In January 1991, Agents De La Cova and Matos met with Fernando Arias ("Arias"), who was designated to oversee the distribution of the cocaine in New York. Id. at 92. The agents gave Arias a cellular telephone, upon which they had concealed an authorized wiretap. Id. at 413. From an intercepted conversation, the agents learned that a portion of the cocaine was designated for an individual identified as "El Negro," whose beeper number was (212) 458-0453. Id. at 109, 417.

 Subsequently, on January 10, 1991, Agent De La Cova, posing as Arias, paged "El Negro" at the above telephone number and arranged to deliver ten kilograms of cocaine to him later that night. Id. at 118-19. At the pre-arranged time, Agents De La Cova and Matos met the defendants to effectuate the drug transaction (the "January 10th transaction"). Id. at 124-25. Lopez identified Jairo and Ivan as his workers and indicated that Jairo would drive the car containing the cocaine and that Ivan would transport Lopez in a different car. Id. at 125-27. Agents De La Cova and Matos then walked with Jairo to their vehicle and allowed him to inspect the cocaine. When Jairo attempted to drive away in the vehicle containing the cocaine, the agents arrested all three defendants. Id. at 129-30. After frisking Lopez and Ivan, the agents discovered that each of the defendants was carrying a beeper. Id. at 357-58. The telephone number that Agent De La Cova had called earlier that evening was typed on Lopez's beeper. Id. at 443. Ivan also was carrying a piece of paper upon which was written Lopez's beeper number and the name "Guillo." Id. at 443-44. When questioned by Agent Matos after his arrest, Ivan indicated that he knew that "someone" was there to do a cocaine deal and that after the cocaine deal they had planned to shop for shirts. Id. at 441. Jairo also stated that he had planned to shop for shirts. Id.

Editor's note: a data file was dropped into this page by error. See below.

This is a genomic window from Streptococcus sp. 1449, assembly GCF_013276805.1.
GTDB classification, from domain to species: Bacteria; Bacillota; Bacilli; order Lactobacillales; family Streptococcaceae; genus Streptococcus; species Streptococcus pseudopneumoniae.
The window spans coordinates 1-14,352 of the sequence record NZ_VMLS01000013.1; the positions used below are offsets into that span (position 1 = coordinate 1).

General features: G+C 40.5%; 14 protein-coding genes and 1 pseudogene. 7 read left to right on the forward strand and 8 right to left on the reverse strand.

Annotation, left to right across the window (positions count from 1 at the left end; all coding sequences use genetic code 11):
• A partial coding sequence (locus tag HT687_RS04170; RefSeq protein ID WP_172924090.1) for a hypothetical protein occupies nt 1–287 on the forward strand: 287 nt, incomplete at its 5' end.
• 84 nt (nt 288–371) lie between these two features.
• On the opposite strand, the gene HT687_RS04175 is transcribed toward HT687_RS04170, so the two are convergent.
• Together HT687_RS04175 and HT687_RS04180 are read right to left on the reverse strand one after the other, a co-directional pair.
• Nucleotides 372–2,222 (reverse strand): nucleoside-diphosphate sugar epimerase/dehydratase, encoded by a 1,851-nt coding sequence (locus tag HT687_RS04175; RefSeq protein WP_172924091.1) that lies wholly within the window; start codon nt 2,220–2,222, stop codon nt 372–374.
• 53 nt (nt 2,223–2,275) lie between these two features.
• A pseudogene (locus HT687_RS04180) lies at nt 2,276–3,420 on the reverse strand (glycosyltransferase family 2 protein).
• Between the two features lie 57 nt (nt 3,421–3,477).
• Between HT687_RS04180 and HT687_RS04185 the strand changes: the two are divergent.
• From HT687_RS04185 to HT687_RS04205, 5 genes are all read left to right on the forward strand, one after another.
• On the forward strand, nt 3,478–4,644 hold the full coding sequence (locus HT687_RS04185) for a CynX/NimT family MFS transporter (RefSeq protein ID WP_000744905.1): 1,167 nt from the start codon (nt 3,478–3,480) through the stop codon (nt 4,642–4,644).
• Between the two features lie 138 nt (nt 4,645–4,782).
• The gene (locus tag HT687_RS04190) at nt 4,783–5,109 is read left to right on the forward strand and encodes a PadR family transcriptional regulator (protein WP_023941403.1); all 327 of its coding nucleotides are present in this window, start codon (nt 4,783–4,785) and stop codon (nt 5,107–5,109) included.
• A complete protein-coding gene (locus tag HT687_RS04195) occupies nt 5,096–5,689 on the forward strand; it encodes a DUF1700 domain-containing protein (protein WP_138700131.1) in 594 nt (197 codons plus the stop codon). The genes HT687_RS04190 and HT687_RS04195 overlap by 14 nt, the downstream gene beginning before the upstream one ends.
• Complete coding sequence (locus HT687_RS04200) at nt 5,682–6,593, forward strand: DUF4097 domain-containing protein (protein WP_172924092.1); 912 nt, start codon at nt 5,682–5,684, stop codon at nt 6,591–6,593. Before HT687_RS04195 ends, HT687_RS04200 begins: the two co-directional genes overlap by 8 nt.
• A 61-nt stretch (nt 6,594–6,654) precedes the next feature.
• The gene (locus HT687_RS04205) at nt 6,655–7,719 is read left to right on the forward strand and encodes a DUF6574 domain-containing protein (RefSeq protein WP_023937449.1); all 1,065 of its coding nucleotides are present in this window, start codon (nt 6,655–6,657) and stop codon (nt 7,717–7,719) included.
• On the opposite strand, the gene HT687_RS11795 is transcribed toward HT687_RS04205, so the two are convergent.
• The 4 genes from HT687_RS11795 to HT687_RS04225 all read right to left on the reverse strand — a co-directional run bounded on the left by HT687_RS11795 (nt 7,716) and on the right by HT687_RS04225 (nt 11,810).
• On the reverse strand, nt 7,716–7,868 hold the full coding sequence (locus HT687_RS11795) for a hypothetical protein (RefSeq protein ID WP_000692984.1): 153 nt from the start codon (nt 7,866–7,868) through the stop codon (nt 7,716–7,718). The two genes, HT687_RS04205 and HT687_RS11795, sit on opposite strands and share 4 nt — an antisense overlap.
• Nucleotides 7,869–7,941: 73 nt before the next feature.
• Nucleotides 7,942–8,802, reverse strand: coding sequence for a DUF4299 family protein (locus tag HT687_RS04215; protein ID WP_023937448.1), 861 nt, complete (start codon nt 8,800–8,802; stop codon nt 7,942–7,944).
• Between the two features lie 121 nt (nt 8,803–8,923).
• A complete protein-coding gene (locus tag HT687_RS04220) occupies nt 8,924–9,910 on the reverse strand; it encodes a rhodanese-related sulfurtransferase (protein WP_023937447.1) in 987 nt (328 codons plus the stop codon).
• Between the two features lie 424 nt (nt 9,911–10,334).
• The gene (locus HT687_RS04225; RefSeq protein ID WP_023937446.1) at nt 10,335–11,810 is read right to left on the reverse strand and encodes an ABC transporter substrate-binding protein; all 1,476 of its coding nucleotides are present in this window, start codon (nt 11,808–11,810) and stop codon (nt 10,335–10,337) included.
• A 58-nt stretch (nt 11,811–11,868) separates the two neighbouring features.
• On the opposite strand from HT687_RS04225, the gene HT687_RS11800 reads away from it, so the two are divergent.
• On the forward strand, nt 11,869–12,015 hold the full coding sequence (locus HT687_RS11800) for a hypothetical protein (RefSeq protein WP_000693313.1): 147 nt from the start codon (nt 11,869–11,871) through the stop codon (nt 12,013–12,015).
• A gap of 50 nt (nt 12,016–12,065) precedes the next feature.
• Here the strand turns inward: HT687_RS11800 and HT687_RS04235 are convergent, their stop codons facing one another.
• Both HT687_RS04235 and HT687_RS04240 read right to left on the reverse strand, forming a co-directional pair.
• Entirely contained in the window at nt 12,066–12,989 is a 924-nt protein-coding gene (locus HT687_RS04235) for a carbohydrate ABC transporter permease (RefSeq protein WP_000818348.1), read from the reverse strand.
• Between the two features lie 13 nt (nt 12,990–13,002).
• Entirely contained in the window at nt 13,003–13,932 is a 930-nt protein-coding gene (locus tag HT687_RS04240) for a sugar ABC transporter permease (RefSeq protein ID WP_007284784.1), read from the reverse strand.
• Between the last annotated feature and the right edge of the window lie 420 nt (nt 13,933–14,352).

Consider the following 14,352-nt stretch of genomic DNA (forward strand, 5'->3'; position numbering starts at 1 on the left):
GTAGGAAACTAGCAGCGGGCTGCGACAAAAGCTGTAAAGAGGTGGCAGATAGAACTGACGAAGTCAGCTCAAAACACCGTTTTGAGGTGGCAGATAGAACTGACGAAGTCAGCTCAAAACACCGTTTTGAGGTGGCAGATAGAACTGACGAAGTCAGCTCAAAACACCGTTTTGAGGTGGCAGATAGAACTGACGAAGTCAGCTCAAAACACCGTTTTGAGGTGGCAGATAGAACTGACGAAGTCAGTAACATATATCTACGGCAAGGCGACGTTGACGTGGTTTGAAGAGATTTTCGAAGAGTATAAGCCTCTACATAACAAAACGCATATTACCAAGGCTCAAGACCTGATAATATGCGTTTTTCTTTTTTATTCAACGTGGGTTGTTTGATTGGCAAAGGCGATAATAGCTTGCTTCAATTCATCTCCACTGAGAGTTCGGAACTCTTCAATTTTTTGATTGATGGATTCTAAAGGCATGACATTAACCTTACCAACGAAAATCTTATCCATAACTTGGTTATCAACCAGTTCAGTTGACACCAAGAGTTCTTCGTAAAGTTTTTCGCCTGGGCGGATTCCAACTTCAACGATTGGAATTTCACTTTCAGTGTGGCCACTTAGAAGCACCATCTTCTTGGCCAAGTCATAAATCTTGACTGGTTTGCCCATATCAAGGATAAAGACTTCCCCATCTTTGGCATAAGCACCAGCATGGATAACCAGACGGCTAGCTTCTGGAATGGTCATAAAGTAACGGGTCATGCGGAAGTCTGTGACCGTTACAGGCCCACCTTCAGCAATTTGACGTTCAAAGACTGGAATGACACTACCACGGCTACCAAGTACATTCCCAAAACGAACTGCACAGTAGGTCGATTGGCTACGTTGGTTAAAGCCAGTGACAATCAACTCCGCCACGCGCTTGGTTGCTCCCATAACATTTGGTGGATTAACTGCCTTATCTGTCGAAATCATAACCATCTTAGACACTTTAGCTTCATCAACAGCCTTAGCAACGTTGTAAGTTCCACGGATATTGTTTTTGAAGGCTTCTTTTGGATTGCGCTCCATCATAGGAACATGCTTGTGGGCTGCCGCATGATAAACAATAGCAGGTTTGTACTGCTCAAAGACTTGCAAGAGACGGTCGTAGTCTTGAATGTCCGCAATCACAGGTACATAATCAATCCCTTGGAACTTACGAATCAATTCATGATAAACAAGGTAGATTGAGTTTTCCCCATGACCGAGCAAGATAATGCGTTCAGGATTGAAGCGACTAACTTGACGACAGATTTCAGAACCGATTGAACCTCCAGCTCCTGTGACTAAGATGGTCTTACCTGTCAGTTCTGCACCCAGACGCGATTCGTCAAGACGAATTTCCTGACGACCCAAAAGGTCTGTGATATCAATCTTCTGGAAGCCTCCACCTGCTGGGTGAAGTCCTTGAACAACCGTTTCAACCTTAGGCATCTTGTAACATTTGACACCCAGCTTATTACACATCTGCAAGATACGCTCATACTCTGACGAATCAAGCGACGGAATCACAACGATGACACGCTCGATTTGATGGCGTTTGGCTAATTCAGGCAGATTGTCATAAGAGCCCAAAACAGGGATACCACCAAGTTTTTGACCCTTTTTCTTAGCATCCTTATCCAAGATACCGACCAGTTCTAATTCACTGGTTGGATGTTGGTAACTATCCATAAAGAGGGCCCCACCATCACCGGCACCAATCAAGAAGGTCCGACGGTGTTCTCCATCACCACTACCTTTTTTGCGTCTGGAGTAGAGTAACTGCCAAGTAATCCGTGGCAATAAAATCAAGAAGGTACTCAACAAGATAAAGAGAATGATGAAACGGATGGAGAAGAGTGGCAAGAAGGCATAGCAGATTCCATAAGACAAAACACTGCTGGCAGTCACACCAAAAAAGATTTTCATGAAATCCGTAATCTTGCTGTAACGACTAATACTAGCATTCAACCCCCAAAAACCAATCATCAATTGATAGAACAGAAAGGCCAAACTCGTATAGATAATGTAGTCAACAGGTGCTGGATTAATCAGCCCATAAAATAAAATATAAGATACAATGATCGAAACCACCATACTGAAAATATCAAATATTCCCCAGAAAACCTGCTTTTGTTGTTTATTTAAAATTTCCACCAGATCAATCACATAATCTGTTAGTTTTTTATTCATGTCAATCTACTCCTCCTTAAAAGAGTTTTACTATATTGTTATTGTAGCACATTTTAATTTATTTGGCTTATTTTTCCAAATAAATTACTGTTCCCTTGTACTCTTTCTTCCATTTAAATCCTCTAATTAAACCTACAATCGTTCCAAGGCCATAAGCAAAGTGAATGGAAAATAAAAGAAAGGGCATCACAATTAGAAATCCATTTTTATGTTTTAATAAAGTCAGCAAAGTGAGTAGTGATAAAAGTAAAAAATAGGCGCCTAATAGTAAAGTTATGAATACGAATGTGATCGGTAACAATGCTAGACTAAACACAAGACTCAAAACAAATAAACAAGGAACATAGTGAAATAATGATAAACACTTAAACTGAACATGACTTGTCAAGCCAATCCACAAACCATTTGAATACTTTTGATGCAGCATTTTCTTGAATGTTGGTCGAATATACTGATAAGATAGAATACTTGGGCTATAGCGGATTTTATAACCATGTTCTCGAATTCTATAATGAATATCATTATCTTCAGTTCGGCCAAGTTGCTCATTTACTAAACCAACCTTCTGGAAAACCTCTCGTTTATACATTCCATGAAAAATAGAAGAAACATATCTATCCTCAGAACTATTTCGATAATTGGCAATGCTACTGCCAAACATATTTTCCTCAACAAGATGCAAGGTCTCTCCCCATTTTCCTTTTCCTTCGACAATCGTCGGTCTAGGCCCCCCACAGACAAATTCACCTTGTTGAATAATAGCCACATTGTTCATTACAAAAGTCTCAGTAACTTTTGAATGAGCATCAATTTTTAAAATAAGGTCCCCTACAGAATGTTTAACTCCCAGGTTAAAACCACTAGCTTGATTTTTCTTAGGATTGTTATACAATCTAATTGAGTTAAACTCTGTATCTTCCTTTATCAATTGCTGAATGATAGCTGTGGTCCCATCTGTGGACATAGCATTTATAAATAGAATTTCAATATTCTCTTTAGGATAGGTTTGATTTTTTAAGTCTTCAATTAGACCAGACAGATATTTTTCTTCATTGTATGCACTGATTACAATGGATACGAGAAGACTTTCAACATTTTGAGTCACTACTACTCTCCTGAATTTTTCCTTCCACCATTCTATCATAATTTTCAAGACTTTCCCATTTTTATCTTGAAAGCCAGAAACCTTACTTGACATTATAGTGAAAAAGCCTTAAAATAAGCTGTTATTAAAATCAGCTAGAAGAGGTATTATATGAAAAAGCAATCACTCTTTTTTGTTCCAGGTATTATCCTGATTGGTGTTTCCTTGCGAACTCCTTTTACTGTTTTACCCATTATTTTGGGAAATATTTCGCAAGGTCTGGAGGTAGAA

II. Misconduct by Agent De La Cova4